The other day, I was in a writing group with friends when someone mentioned how horrible it was that some businesses were not allowing people wearing masks to enter. “Not allowing them?” I asked incredulously. “That’s insane.” My friend shared stories of people not trusting people of color in masks because they might use this as a way to commit a crime or of the wearing of a mask to connote liberal tendencies. Masks as political indicators tells me that Trump and his cronies have sunk this country into such levels of ridiculousness it would be hilarious if the consequences weren’t so deadly.
Masks are not a political statement. They are a public health one. They are a necessity that are here to stay – at the very least until a vaccine is developed.
I get it. Masks aren’t easy to wear, especially for those people that work in places where they have to wear them 8, 10, 12+ hours a day. It’s hard to breathe in them. The loops begin to hurt your ears. It’s hard to function. But, it would be harder to get sick… or to make someone else sick.
Let’s try to reframe how we think of masks. In countries where the COVID19 rate is flattening, there is a common denominator that is not about restrictive governments or policies. The common denominator is centered around SOCIAL GOOD and collective care. In these countries, there is no struggle to get people to wear a mask because they understand that it’s not just for themselves, but to protect others. Two years ago, I taught classes at Beijing Normal University. I had to wear a mask with a filter because of the extreme pollution as did my students. No one made a big deal about it. It was just something you did. It was hard getting used to, but I eventually did because it protected me. Now, not only are masks protections for ourselves, but for our families, our communities. Oh, did I say that already? I thought we could hear it again.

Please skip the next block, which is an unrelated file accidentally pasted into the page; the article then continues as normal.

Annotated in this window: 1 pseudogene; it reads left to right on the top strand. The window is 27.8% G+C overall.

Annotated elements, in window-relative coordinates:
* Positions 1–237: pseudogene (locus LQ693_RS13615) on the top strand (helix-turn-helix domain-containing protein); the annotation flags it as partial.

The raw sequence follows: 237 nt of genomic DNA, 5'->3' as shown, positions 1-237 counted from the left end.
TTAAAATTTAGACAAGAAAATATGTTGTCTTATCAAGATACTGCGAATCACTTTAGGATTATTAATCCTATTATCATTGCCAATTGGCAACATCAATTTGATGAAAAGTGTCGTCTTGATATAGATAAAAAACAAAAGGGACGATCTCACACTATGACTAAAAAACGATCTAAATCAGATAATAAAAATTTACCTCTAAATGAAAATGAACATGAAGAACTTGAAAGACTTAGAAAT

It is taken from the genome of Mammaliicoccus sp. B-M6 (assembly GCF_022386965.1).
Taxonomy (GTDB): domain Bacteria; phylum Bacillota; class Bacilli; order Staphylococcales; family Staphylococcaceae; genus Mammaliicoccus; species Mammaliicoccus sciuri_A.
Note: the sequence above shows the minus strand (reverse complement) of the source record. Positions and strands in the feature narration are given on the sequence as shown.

Maybe masks aren’t the worse thing if it means that we can take walks, sit across friends from six feet and have a conversation or go into stores and other places where we will encounter others. We could think of masks as an incredible new fashion statement. Living in LA, where what you wear can be a way to show who you are, there are a plethora of masks designs from trademarked characters like Harry Potter and Star Wars to school spirit and athletic team loyalties. I know it’s just a minute before we start to see luxury brands- an LV to match your LV?
Plus, the innovation around masks is also at an all-time high- with designers creating clear masks so that our expressions aren’t lost, masks with buttons so you can eat through them and a multitude of filters and fabrics.
For me, the best part of this reframe is for us to think about masks as a way to show love. At the beginning of the quarantine, one of things that happened was that so many people with sewing machines, even at the level of the garment industry started to make masks. They made them to fill the shortage of PPEs (personal protective equipment) that even some hospitals had. Masks were donated by the thousands to essential workers like grocery stores, social workers, nursing homes and others. Masks were given to vulnerable populations like the homeless, the elderly and the poor. Not everyone is a nurse, a doctor, a respiratory therapist or a scientist and most of us had to stay home anyway. So, the making and donating of masks were one way to take direct action. And now, we can all take direct action just by wearing a mask. How easy is that? Let’s reframe – wearing a mask is saving the world. Really.